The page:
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On the side of the Neroberg hill, you will find a very special transport experience. Those who prefer not to walk up the hill to Wiesbaden’s most stunning viewpoint can choose a historic mode of transport instead: The Nerobergbahn, Europe’s second-oldest water-powered funicular railway. Even in the time of Kaiser Wilhelm, the two little carriages with their distinctive yellow and blue paint rumbled their way up and down Wiesbaden’s largest hill at 7.3 km/h. Just as it did then, today it takes just 3 1/2 minutes to travel from the valley station over the viaduct and up to the hill station at a height of 245 metres. 

The route is 440 metres long and has a maximum gradient of 25 percent – a challenge that the Nerobergbahn has tackled without incident since 1888. It is all thanks to the Nerobergbahn’s ingenious means of propulsion. The carriage is filled at the hill station with up to 7,000 litres of water before travelling down a steel cable, pulling the other carriage up as it goes. Once the carriage reaches the bottom, the water is released and pumped back up to the top of the hill. The two carriages are connected by a steel cable measuring 452 metres in length. The driver of the carriage travelling downhill controls the speed. The whole thing is secured by cogwheels under the carriages, which bite into a gear rack attached to the tracks.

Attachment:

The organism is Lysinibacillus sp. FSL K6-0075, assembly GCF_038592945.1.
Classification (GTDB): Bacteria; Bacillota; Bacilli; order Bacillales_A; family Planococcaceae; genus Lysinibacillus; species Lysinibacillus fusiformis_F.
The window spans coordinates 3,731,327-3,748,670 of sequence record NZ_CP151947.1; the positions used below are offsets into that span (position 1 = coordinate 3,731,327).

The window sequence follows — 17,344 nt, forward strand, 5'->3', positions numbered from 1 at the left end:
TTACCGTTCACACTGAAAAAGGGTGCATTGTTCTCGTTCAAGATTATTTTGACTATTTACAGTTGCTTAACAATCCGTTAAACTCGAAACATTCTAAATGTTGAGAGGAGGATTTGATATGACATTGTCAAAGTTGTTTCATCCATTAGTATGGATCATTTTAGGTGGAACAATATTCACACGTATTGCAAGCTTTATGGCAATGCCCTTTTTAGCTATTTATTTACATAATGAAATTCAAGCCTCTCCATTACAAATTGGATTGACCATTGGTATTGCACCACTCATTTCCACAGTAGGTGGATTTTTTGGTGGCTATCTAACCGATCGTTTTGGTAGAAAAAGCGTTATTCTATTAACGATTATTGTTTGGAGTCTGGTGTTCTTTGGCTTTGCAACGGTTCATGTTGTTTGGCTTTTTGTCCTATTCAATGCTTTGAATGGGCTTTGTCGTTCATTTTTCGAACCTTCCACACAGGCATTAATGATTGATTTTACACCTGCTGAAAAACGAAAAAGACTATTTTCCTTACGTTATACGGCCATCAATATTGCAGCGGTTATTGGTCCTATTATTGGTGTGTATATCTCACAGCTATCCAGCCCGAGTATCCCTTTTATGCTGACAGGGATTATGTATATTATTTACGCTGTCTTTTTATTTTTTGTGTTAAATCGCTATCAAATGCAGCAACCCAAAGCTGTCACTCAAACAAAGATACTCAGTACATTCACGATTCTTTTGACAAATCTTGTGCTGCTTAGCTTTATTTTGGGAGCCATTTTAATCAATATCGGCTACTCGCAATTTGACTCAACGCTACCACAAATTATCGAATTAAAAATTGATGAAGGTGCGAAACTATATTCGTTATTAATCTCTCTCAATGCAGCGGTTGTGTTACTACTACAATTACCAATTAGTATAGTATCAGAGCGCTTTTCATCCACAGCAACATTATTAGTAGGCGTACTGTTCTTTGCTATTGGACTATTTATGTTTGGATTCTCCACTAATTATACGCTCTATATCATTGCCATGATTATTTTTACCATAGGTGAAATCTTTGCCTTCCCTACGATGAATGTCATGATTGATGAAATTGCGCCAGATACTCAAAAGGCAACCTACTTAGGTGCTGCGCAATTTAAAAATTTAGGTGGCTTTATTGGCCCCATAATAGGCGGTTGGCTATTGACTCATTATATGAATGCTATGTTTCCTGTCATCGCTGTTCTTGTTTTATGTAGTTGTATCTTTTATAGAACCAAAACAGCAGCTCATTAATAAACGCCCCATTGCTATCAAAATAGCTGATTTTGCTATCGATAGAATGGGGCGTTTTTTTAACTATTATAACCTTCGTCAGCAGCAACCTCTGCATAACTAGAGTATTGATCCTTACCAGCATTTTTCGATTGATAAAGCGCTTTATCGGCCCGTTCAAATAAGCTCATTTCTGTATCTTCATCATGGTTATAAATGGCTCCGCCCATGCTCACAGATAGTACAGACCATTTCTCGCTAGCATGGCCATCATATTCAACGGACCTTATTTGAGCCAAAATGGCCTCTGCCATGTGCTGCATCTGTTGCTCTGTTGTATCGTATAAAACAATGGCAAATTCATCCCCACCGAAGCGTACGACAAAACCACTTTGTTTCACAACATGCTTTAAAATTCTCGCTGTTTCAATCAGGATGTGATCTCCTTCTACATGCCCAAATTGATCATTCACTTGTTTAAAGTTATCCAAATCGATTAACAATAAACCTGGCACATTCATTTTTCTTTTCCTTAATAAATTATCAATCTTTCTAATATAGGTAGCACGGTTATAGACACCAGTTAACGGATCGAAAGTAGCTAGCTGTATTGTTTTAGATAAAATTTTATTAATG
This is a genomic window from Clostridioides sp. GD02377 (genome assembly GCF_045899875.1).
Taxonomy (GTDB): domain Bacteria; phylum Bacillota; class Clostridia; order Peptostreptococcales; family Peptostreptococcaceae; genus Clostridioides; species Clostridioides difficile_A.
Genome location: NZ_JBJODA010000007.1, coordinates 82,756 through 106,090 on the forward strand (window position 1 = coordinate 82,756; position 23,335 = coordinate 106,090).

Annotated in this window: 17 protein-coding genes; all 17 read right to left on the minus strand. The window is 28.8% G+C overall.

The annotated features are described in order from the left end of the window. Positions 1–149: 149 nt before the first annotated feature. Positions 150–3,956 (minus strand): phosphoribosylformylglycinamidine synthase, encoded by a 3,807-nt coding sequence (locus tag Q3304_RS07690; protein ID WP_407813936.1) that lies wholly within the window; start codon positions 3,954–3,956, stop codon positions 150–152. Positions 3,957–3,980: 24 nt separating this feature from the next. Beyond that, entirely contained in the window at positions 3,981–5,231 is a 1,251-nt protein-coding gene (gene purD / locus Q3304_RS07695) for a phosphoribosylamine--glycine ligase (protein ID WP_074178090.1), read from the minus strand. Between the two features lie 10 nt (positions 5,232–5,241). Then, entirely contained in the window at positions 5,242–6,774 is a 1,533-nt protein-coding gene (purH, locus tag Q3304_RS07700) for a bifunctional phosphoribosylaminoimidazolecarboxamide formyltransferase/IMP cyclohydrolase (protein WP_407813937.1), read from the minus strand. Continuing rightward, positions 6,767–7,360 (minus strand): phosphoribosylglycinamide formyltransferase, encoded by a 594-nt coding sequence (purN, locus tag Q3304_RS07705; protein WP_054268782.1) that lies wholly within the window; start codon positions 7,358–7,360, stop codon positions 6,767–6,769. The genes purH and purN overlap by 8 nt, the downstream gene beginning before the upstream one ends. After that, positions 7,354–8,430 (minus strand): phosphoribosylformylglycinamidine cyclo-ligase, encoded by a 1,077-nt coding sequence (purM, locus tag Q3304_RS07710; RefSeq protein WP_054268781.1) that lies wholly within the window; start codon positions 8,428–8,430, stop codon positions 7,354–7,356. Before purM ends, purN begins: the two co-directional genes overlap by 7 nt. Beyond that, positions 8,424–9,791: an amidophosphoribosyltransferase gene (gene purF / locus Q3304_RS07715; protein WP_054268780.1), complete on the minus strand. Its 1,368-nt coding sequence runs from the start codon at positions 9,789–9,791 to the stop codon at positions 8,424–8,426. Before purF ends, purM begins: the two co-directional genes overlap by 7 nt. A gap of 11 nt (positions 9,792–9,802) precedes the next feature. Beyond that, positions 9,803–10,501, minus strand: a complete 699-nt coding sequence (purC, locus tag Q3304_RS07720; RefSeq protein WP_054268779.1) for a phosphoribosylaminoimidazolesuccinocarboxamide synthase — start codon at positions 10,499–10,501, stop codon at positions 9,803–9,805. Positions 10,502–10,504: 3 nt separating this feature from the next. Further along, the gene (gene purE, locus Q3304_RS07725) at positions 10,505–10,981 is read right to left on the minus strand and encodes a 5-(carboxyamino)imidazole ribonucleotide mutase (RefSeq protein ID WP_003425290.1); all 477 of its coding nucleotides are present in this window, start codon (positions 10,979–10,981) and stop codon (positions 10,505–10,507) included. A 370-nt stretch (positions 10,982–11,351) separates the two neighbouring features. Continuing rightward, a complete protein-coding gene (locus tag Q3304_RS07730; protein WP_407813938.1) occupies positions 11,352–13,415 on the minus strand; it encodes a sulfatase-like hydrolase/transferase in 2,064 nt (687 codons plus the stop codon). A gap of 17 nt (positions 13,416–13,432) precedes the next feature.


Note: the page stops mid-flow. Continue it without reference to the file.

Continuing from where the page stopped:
Today’s visitors to the Neroberg will find it almost unchanged from more than 100 years ago. The stunning backdrop is fronted by the Nerobergtempel, located on top of the Nerobergbahn’s hilltop reservoir. But the magnificent views across the Rhine and all the way to the forested hills of the Odenwald are not the only attraction at Wiesbaden’s highest point.

The Neroberg is also an ideal starting point for many hours of walks through the extensive, silent forests of the Rhein-Taunus Nature Park, on easily accessible paths. A forest adventure path, a high ropes course, the Russian chapel, a cafe and the Opelbad – one of Germany’s most beautiful outdoor swimming pools – all make up the attraction of the Neroberg that Wiesbaden’s residents call their own.

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